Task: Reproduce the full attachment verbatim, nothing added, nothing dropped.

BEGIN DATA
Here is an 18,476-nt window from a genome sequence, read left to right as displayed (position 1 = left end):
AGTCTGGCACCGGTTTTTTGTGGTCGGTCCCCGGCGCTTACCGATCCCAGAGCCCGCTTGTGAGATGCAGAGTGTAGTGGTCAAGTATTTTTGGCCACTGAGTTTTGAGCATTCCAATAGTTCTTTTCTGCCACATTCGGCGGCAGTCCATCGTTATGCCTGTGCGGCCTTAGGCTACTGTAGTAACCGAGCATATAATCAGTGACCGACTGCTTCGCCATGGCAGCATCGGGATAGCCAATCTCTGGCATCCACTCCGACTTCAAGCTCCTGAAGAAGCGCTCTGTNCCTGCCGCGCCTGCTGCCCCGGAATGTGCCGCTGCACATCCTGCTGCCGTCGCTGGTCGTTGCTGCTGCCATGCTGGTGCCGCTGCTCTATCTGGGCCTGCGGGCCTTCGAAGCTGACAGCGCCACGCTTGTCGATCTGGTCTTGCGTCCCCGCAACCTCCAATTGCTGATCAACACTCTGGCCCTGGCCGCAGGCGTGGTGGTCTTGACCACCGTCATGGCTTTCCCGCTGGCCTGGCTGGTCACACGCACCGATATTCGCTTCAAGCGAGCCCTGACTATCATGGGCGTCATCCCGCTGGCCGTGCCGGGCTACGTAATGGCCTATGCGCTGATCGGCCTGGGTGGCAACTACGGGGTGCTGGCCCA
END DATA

Here is an 18,476-nt window from a genome sequence, read left to right as displayed (position 1 = left end):
AGTCTGGCACCGGTTTTTTGTGGTCGGTCCCCGGCGCTTACCGATCCCAGAGCCCGCTTGTGAGATGCAGAGTGTAGTGGTCAAGTATTTTTGGCCACTGAGTTTTGAGCATTCCAATAGTTCTTTTCTGCCACATTCGGCGGCAGTCCATCGTTATGCCTGTGCGGCCTTAGGCTACTGTAGTAACCGAGCATATAATCAGTGACCGACTGCTTCGCCATGGCAGCATCGGGATAGCCAATCTCTGGCATCCACTCCGACTTCAAGCTCCTGAAGAAGCGCTCTGTNCCTGCCGCGCCTGCTGCCCCGGAATGTGCCGCTGCACATCCTGCTGCCGTCGCTGGTCGTTGCTGCTGCCATGCTGGTGCCGCTGCTCTATCTGGGCCTGCGGGCCTTCGAAGCTGACAGCGCCACGCTTGTCGATCTGGTCTTGCGTCCCCGCAACCTCCAATTGCTGATCAACACTCTGGCCCTGGCCGCAGGCGTGGTGGTCTTGACCACCGTCATGGCTTTCCCGCTGGCCTGGCTGGTCACACGCACCGATATTCGCTTCAAGCGAGCCCTGACTATCATGGGCGTCATCCCGCTGGCCGTGCCGGGCTACGTAATGGCCTATGCGCTGATCGGCCTGGGTGGCAACTACGGGGTGCTGGCCCA